One of the significant factors in brain injury is that each blow or knock or impact has a cumulative effect and symptoms can emerge years after the original injuries were sustained. Accepted best practice for footballers who have sustained a concussion is that they should only return to play when they are asymptomatic – and, in the case of AFL players, only on the 12th day after the concussion was sustained. But women and children in situations of domestic and family violence don’t have that luxury.
“They often get returned to an environment with a high level of risk exposure to subsequent brain injuries in a way that for an elite sports person, simply doesn’t apply,” says Rushworth.
Dr Mobbs says that most women with domestic-violence-related brain injuries have had repeated head trauma, which might include strangulation, blows and whiplash-style injuries.
“Many go on to develop what we call a post-concussion syndrome or post-traumatic migraine”. Symptoms of each condition overlap and can include headaches, nausea and vomiting, balance problems and dizziness, fatigue, light and noise sensitivity, and concentration and memory difficulties.
Moderate and severe TBI is also linked to the onset of dementia. In 2020, a major Lancet medical journal report on dementia added three new risk factors – excessive alcohol consumption, air pollution and traumatic brain injury.
In Australia, about two-thirds of dementia sufferers are women, yet, says Nick Rushworth, few researchers either here or internationally are investigating the links between domestic and family violence and dementia. “It really frustrates the living hell out of me,” he says.
It really frustrates the living hell out of me
“Having a brain injury is just so awful,” says Talie Star, a Sydney woman who grew up in “an exceptionally violent” home and, as a child, endured strangulation and had her head pushed against a wall.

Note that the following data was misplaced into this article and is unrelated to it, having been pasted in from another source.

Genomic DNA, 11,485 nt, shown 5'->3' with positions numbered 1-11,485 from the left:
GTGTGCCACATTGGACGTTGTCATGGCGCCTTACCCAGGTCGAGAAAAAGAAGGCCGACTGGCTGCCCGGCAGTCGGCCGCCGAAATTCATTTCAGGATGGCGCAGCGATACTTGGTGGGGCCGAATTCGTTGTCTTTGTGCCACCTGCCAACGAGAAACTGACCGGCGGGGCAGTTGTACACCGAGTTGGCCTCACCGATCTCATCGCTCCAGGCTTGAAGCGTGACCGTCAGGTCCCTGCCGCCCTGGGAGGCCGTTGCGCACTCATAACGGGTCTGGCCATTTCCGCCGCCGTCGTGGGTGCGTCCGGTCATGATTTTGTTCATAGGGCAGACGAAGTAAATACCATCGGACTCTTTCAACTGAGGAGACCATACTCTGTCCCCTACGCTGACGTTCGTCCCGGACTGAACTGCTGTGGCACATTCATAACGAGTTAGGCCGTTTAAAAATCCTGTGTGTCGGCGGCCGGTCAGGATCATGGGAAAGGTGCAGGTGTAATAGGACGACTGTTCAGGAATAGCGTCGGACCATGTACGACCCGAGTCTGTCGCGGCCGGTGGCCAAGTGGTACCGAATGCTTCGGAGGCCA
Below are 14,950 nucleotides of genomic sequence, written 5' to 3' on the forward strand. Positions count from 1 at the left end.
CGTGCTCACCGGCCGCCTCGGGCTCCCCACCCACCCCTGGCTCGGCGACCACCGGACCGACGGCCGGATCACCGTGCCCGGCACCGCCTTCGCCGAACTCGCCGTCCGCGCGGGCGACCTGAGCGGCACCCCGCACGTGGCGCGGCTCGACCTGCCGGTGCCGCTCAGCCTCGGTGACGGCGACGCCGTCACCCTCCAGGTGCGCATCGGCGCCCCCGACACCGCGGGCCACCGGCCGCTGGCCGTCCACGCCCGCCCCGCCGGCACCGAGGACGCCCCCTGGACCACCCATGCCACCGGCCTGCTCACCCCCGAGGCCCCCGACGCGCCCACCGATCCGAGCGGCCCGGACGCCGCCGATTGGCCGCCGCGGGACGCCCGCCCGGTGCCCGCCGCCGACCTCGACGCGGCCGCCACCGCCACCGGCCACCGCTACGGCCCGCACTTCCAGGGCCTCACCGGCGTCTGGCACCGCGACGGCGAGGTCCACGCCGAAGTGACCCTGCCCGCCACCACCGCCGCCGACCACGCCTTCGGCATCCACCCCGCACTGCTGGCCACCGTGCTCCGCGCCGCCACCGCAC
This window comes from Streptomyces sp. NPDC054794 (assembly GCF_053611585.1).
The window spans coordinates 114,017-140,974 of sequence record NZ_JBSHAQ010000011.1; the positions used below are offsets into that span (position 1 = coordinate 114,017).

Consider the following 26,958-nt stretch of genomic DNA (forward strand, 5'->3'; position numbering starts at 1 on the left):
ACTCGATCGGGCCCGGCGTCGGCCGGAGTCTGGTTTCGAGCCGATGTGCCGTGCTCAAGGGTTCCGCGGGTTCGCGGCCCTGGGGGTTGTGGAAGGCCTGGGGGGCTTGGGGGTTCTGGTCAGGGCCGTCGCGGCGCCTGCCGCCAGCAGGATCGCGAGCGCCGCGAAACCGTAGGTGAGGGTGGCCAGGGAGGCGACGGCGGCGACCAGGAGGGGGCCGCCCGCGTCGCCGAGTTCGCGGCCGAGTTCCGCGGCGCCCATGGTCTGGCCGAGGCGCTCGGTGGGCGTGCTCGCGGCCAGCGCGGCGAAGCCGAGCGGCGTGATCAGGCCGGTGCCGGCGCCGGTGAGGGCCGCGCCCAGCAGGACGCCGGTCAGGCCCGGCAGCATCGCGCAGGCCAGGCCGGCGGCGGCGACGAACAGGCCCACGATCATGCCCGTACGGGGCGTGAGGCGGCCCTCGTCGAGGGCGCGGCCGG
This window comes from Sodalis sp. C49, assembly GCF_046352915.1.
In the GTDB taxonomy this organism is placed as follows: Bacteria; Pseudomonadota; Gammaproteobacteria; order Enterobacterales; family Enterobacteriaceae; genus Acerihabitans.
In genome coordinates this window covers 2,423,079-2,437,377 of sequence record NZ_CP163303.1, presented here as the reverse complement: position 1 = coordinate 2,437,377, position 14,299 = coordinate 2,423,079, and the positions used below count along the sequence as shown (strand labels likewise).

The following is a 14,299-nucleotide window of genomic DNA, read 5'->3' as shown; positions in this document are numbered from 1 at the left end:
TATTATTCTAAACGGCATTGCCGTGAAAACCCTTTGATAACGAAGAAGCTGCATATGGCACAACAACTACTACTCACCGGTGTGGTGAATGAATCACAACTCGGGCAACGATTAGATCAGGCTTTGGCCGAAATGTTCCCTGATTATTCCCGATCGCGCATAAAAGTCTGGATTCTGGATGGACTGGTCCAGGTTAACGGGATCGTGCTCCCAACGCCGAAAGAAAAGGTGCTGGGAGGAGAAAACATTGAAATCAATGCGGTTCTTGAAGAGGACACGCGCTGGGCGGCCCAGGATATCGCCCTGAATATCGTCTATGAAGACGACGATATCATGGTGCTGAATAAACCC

When Talie slipped on a mossy path last year and fell, slamming her head on concrete, it was a devastating setback. Before then, the brain injuries she sustained had been manageable. After the fall, she had to learn to walk again. Now, she says, it feels like she goes in and out of a fog.
“I feel like I’m almost inside my head, trying to navigate my way out. It’s exhausting. I feel like I’m constantly thinking, ‘oh, this isn’t working, how do I do this differently?’ It’s quite distressing to not have your brain working.”
Talie works as an advocate and consultant for multiple organisations including Domestic Violence NSW and is a co-founder of the Independent Collective of Survivors (ICOS). “I used to be able to read multiple documents and give feedback on multiple things,” she says. “Now I’m reading things and at times I can’t even work out what I’m reading.”
Nick Rushworth says brain injury is often referred to as an “invisible disability” – there’s usually no physical evidence of it, the injuries often fall into the mild category and people who sustain brain injuries, especially women who might fear having their children taken away, avoid seeking healthcare.
That invisibility leads to misunderstanding and stigma. Many of the victim survivors that Rushworth has worked with have been unable to return to work because their memory is so impaired or “they’re thought to be lazy or inattentive to what the boss has asked them to do”, he says.
No one understands what’s gone on for them so they’re actually getting a lot of victim-blaming around it
Similarly, Betty Taylor has observed how brain injury can affect multiple areas in a woman’s life. She says some women cause great frustration for government and non-government service staff because they are incapable of organising themselves and often forget appointments or court dates.
“They’re not fully functioning human beings, but no one understands what’s gone on for them so they’re actually getting a lot of victim-blaming around it.” For women trying to prosecute partners for the violence they have inflicted upon them, or protect their children in family court, a brain injury is one more impediment to justice.
She relates the story of a young woman with a brain injury who visited the emergency department of a large Brisbane hospital. “She presented like she was on drugs … slurred speech, she couldn’t walk properly, and because of her age they were drug testing her; she rang one of our team and said, ‘can someone please talk to them’?”
Perhaps the most intractable and wicked thing about brain injury is its cyclical, intergenerational nature. According to the Brain Injury Australia study, there are disproportionately high rates of brain injury in male perpetrators of intimate family violence.